Archivos de Diario para octubre 2020

12 de octubre de 2020

Things to Remember: Chicken of the Woods

Chicken of the Woods - Almost too chicken to show up on the West Coast.
Laetiporus sulphureus aka Chicken of the Woods is the Eastern North America species.
West Coast has Western Hardwood Shelf Laetiporus gilbertsonii if on hardwood or
Laetiporus conifericola aka Conifer Chicken of the Woods if on conifer.
Thank you @damontighe and @myco8p.

Anotado en 12 de octubre de 2020 a las 12:09 AM por arlenedevitt arlenedevitt | 1 observación

15 de octubre de 2020

Things to Remember: Farewell-to-Spring Buh-bye. It's Sonoma Clarkia!

I was pretty confident of my Clarkia I.D.s just based off my native plant books--until I met Sonoma Clarkia. For me it was just Farewell-to-Spring until @s_pike kindly educated me writing "Drooping bud is certainly not going to be on a Farewell-to-Spring. It’s Sonoma Clarkia. As to whether most C. gracilis in Sonoma is the subspecies, I’m not totally sure! If you see these mid-leaf red spots on this shade of pink it most likely is Sonoma Clarkia. But I wouldn’t be surprised if there was plenty of normal gracilis as well." Now I know what to look for and why just another pretty flower photo might not be enough. I am also happy to recognize and honor our local variety by name.

Anotado en 15 de octubre de 2020 a las 04:52 AM por arlenedevitt arlenedevitt

19 de octubre de 2020

Did the Ash from the Glass Fire Kill Monarch Caterpillars?

I am wondering, did the ash from the Glass Fire kill Monarch caterpillars? This year I planted milkweeds in my yard. Over two days a Monarch laid her eggs on the plants. I collected each leaf I could find with an egg--about 29 in all. The leaves were carefully taped to heavy paper. From every egg a tiny caterpillar hatched. Most dined on their own eggs. Afterwards, I carefully transferred them by a fine paint brush to the milkweed in my butterfly cage where they begin eating the leaves. As the days passed, the caterpillars grew fewer in number. From passed experience, I knew that some caterpillar cannibalisms would likely occur. What I didn't expect was the dying off of caterpillars at all stages of their growth process and particularly in the earlier phases. I wondered if toxins from the fires interfered with their ability to molt. I have about six left. Did my caterpillars experience a "Silent Spring" this fall?

Of course I tried to wash the ashes from the leaves of all my garden plants. Ash was ubiquitous this year showing up in iNat photos across the county. Some of my photos had a hazy sunset look caused by the piled up of smoke in the atmosphere. Perhaps smoke was a contributing factor. In any case, the caterpillars failed to thrive.

I will see how many successfully transform into chrysalises and how many emerge as butterflies. Will the air quality impact their survival at this late stage in their development? If, indeed, air quality is the problem?

I recall hearing that caterpillars breathe through their skin and found more information at Science Daily: in this article titled: "Low oxygen triggers moth molt: Caterpillars have a respiratory system that is fixed in size." Could my caterpillars have been triggered to molt prematurely and unsuccessfully? I hope to hear caterpillar news from our scientific community.

Anotado en 19 de octubre de 2020 a las 03:11 PM por arlenedevitt arlenedevitt | 3 observaciones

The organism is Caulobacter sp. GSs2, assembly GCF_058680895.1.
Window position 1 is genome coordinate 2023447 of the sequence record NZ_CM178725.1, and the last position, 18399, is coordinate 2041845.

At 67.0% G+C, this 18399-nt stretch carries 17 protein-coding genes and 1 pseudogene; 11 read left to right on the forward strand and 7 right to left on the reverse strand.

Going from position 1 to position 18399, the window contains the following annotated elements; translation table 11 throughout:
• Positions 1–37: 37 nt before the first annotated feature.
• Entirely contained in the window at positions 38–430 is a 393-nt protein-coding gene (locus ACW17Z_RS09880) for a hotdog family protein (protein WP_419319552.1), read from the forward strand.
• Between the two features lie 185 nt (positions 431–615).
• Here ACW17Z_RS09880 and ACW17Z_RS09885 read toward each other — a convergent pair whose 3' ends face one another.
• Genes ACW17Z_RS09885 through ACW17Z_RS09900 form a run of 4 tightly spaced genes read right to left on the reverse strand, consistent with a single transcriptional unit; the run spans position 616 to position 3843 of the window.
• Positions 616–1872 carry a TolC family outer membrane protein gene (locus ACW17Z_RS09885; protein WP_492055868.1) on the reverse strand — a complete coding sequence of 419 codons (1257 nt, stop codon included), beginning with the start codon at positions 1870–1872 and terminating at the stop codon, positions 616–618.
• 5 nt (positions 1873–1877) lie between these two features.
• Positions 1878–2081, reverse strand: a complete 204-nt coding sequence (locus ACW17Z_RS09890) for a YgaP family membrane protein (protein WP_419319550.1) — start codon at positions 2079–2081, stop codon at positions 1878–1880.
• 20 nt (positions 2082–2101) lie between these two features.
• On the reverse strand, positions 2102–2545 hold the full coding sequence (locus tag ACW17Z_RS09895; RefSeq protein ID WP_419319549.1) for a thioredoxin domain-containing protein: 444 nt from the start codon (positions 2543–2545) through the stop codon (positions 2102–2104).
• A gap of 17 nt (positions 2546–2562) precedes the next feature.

24 de octubre de 2020

Mushroom Journeys

What's great about iNat is the people. And I have to credit the great people behind the scenes who created and maintain the platform. Sure identifying fantastic stuff is fun and there are some amazing photos; but, some of the interactions are just great. You have to be pretty humble and willing to be wrong. Admit your mistakes. Thank your teachers, and keep moving forward. It's a pretty fantastic place where you can share your passion for fungi and find yourself in the company of great scientists and naturalists.

Anotado en 24 de octubre de 2020 a las 04:36 AM por arlenedevitt arlenedevitt | 8 observaciones

iNat: The Good, The Bad, and The Ugly

Certainly, some photos are better than others. I try to photograph a subject in such a way that honors the specimen. I much admire my iNat colleagues for some truly excellent work. Sometimes, I just have to take a photo to document something. The lighting may be poor. The background may be plain. The animal may be dead. The subjects may be in flagrante delicto. Indeed, there is at least one iNat site dedicated to cataloging breeding behavior. There is even a Dead Mammals project. Nonetheless and despite my best efforts, I've had some outright failures by my own admission.

My dead rat is resoundingly ignored. Yet the dead racoon, deer, and pelican are immediately identified. The pelican is even adding to a birding site.

Rat -

Raccoon -

Deer -

Pelican -

Yet my brother-in-law's very clear photo of two flesh flies in the act receives profound inattention. Whereas, the much cuter Western Leaf-cutter bee photo, from a refreshing front perspective is adorable. Thank you catchang for your beautiful work. The bee's face was so cute and it antennae so jaunty that I must of looked at the picture five times before I noticed the bee beneath it.

Common Flesh Flies -

Cute bee photo -

Yes, the good, the bad, and the ugly are all here with us in life and online. All we can do is try to capture a better photo when possible, admire the excellent work of our colleagues, and pardon ourselves for posting the occasional bad photo when our impulse to document is greater than our compunction.

Anotado en 24 de octubre de 2020 a las 03:40 PM por arlenedevitt arlenedevitt | 2 observaciones